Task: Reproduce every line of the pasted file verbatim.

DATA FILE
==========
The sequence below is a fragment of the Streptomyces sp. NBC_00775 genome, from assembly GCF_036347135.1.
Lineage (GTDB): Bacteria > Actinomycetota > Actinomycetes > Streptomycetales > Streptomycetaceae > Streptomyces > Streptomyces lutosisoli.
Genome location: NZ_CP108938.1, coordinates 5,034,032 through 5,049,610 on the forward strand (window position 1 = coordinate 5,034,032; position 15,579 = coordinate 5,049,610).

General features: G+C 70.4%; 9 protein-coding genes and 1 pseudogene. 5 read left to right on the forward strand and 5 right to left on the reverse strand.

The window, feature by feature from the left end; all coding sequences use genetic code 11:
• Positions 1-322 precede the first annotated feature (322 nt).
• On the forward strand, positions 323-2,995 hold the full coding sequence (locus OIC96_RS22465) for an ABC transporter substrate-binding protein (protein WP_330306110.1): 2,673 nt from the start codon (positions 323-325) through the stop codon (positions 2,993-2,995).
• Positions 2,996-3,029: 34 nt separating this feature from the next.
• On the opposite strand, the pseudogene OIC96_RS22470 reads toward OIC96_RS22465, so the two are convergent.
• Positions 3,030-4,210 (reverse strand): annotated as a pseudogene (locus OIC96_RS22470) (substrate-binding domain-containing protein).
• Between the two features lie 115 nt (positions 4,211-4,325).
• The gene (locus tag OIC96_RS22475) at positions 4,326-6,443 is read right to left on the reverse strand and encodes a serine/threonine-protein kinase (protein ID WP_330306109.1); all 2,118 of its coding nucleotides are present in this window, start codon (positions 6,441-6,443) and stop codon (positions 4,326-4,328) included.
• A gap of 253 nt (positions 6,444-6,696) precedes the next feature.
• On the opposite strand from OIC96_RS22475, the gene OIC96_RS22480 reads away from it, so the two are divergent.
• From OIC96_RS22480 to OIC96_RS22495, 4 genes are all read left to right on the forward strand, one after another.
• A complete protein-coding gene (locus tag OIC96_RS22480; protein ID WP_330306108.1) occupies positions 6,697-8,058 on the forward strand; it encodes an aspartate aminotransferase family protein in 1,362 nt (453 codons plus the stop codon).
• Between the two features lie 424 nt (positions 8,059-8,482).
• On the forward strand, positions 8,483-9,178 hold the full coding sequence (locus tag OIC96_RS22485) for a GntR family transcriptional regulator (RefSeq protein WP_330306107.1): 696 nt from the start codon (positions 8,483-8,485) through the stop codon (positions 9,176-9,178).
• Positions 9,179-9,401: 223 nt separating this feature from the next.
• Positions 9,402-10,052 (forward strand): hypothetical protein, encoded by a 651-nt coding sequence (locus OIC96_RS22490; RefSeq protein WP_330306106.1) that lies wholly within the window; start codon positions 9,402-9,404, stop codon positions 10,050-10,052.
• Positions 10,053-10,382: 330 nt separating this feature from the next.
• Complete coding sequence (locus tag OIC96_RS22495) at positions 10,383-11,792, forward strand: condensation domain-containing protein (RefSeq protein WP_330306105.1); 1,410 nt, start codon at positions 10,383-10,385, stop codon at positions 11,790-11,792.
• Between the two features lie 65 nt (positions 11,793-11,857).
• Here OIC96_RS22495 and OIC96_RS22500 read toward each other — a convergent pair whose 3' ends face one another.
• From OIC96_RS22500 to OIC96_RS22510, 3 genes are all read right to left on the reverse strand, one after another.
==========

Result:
The sequence below is a fragment of the Streptomyces sp. NBC_00775 genome, from assembly GCF_036347135.1.
Lineage (GTDB): Bacteria > Actinomycetota > Actinomycetes > Streptomycetales > Streptomycetaceae > Streptomyces > Streptomyces lutosisoli.
Genome location: NZ_CP108938.1, coordinates 5,034,032 through 5,049,610 on the forward strand (window position 1 = coordinate 5,034,032; position 15,579 = coordinate 5,049,610).

General features: G+C 70.4%; 9 protein-coding genes and 1 pseudogene. 5 read left to right on the forward strand and 5 right to left on the reverse strand.

The window, feature by feature from the left end; all coding sequences use genetic code 11:
• Positions 1-322 precede the first annotated feature (322 nt).
• On the forward strand, positions 323-2,995 hold the full coding sequence (locus OIC96_RS22465) for an ABC transporter substrate-binding protein (protein WP_330306110.1): 2,673 nt from the start codon (positions 323-325) through the stop codon (positions 2,993-2,995).
• Positions 2,996-3,029: 34 nt separating this feature from the next.
• On the opposite strand, the pseudogene OIC96_RS22470 reads toward OIC96_RS22465, so the two are convergent.
• Positions 3,030-4,210 (reverse strand): annotated as a pseudogene (locus OIC96_RS22470) (substrate-binding domain-containing protein).
• Between the two features lie 115 nt (positions 4,211-4,325).
• The gene (locus tag OIC96_RS22475) at positions 4,326-6,443 is read right to left on the reverse strand and encodes a serine/threonine-protein kinase (protein ID WP_330306109.1); all 2,118 of its coding nucleotides are present in this window, start codon (positions 6,441-6,443) and stop codon (positions 4,326-4,328) included.
• A gap of 253 nt (positions 6,444-6,696) precedes the next feature.
• On the opposite strand from OIC96_RS22475, the gene OIC96_RS22480 reads away from it, so the two are divergent.
• From OIC96_RS22480 to OIC96_RS22495, 4 genes are all read left to right on the forward strand, one after another.
• A complete protein-coding gene (locus tag OIC96_RS22480; protein ID WP_330306108.1) occupies positions 6,697-8,058 on the forward strand; it encodes an aspartate aminotransferase family protein in 1,362 nt (453 codons plus the stop codon).
• Between the two features lie 424 nt (positions 8,059-8,482).
• On the forward strand, positions 8,483-9,178 hold the full coding sequence (locus tag OIC96_RS22485) for a GntR family transcriptional regulator (RefSeq protein WP_330306107.1): 696 nt from the start codon (positions 8,483-8,485) through the stop codon (positions 9,176-9,178).
• Positions 9,179-9,401: 223 nt separating this feature from the next.
• Positions 9,402-10,052 (forward strand): hypothetical protein, encoded by a 651-nt coding sequence (locus OIC96_RS22490; RefSeq protein WP_330306106.1) that lies wholly within the window; start codon positions 9,402-9,404, stop codon positions 10,050-10,052.
• Positions 10,053-10,382: 330 nt separating this feature from the next.
• Complete coding sequence (locus tag OIC96_RS22495) at positions 10,383-11,792, forward strand: condensation domain-containing protein (RefSeq protein WP_330306105.1); 1,410 nt, start codon at positions 10,383-10,385, stop codon at positions 11,790-11,792.
• Between the two features lie 65 nt (positions 11,793-11,857).
• Here OIC96_RS22495 and OIC96_RS22500 read toward each other — a convergent pair whose 3' ends face one another.
• From OIC96_RS22500 to OIC96_RS22510, 3 genes are all read right to left on the reverse strand, one after another.